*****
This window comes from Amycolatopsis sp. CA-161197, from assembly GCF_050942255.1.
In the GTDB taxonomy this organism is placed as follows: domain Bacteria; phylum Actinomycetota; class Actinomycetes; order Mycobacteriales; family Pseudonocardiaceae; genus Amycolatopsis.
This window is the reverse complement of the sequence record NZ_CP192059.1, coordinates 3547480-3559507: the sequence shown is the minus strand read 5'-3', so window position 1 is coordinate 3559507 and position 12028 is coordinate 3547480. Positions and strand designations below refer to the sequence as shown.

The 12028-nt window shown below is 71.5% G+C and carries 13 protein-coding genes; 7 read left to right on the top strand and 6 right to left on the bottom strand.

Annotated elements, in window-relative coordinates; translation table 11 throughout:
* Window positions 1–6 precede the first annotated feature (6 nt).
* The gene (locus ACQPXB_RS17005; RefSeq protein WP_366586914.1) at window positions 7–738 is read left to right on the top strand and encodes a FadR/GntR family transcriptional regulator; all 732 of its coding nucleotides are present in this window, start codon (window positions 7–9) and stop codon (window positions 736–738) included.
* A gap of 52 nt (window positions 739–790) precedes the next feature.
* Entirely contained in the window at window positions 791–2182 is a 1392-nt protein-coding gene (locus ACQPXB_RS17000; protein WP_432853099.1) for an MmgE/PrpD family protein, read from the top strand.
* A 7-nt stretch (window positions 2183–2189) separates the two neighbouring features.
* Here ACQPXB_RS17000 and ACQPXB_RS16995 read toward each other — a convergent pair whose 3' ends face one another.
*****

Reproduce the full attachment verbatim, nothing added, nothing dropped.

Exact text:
This window comes from Amycolatopsis sp. CA-161197, from assembly GCF_050942255.1.
In the GTDB taxonomy this organism is placed as follows: domain Bacteria; phylum Actinomycetota; class Actinomycetes; order Mycobacteriales; family Pseudonocardiaceae; genus Amycolatopsis.
This window is the reverse complement of the sequence record NZ_CP192059.1, coordinates 3547480-3559507: the sequence shown is the minus strand read 5'-3', so window position 1 is coordinate 3559507 and position 12028 is coordinate 3547480. Positions and strand designations below refer to the sequence as shown.

The 12028-nt window shown below is 71.5% G+C and carries 13 protein-coding genes; 7 read left to right on the top strand and 6 right to left on the bottom strand.

Annotated elements, in window-relative coordinates; translation table 11 throughout:
* Window positions 1–6 precede the first annotated feature (6 nt).
* The gene (locus ACQPXB_RS17005; RefSeq protein WP_366586914.1) at window positions 7–738 is read left to right on the top strand and encodes a FadR/GntR family transcriptional regulator; all 732 of its coding nucleotides are present in this window, start codon (window positions 7–9) and stop codon (window positions 736–738) included.
* A gap of 52 nt (window positions 739–790) precedes the next feature.
* Entirely contained in the window at window positions 791–2182 is a 1392-nt protein-coding gene (locus ACQPXB_RS17000; protein WP_432853099.1) for an MmgE/PrpD family protein, read from the top strand.
* A 7-nt stretch (window positions 2183–2189) separates the two neighbouring features.
* Here ACQPXB_RS17000 and ACQPXB_RS16995 read toward each other — a convergent pair whose 3' ends face one another.